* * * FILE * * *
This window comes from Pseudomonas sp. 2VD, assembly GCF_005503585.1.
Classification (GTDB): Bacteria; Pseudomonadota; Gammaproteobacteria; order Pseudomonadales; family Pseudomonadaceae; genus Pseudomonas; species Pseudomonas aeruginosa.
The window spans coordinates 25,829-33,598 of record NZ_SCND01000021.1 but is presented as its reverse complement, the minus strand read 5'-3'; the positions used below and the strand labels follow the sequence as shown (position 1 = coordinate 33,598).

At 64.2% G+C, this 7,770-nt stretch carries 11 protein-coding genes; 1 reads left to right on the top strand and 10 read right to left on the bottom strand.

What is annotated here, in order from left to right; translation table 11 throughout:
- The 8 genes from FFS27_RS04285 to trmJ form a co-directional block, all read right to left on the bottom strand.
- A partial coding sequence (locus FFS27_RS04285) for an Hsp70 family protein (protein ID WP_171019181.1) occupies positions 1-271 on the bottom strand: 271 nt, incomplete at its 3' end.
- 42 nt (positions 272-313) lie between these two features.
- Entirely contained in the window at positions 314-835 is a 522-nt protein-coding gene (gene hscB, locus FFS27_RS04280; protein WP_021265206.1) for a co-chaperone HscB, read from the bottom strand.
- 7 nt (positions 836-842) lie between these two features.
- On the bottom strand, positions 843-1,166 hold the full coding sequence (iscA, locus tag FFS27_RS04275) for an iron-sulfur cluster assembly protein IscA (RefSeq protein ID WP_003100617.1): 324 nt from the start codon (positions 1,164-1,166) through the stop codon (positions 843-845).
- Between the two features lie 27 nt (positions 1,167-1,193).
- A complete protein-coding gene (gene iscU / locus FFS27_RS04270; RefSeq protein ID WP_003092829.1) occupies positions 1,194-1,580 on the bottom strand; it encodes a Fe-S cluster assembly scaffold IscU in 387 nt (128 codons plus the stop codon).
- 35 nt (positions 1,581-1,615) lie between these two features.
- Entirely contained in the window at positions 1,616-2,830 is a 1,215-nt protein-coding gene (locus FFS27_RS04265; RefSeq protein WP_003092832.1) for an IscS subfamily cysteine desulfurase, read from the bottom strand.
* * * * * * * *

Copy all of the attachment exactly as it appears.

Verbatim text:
This window comes from Pseudomonas sp. 2VD, assembly GCF_005503585.1.
Classification (GTDB): Bacteria; Pseudomonadota; Gammaproteobacteria; order Pseudomonadales; family Pseudomonadaceae; genus Pseudomonas; species Pseudomonas aeruginosa.
The window spans coordinates 25,829-33,598 of record NZ_SCND01000021.1 but is presented as its reverse complement, the minus strand read 5'-3'; the positions used below and the strand labels follow the sequence as shown (position 1 = coordinate 33,598).

At 64.2% G+C, this 7,770-nt stretch carries 11 protein-coding genes; 1 reads left to right on the top strand and 10 read right to left on the bottom strand.

What is annotated here, in order from left to right; translation table 11 throughout:
- The 8 genes from FFS27_RS04285 to trmJ form a co-directional block, all read right to left on the bottom strand.
- A partial coding sequence (locus FFS27_RS04285) for an Hsp70 family protein (protein ID WP_171019181.1) occupies positions 1-271 on the bottom strand: 271 nt, incomplete at its 3' end.
- 42 nt (positions 272-313) lie between these two features.
- Entirely contained in the window at positions 314-835 is a 522-nt protein-coding gene (gene hscB, locus FFS27_RS04280; protein WP_021265206.1) for a co-chaperone HscB, read from the bottom strand.
- 7 nt (positions 836-842) lie between these two features.
- On the bottom strand, positions 843-1,166 hold the full coding sequence (iscA, locus tag FFS27_RS04275) for an iron-sulfur cluster assembly protein IscA (RefSeq protein ID WP_003100617.1): 324 nt from the start codon (positions 1,164-1,166) through the stop codon (positions 843-845).
- Between the two features lie 27 nt (positions 1,167-1,193).
- A complete protein-coding gene (gene iscU / locus FFS27_RS04270; RefSeq protein ID WP_003092829.1) occupies positions 1,194-1,580 on the bottom strand; it encodes a Fe-S cluster assembly scaffold IscU in 387 nt (128 codons plus the stop codon).
- 35 nt (positions 1,581-1,615) lie between these two features.
- Entirely contained in the window at positions 1,616-2,830 is a 1,215-nt protein-coding gene (locus FFS27_RS04265; RefSeq protein WP_003092832.1) for an IscS subfamily cysteine desulfurase, read from the bottom strand.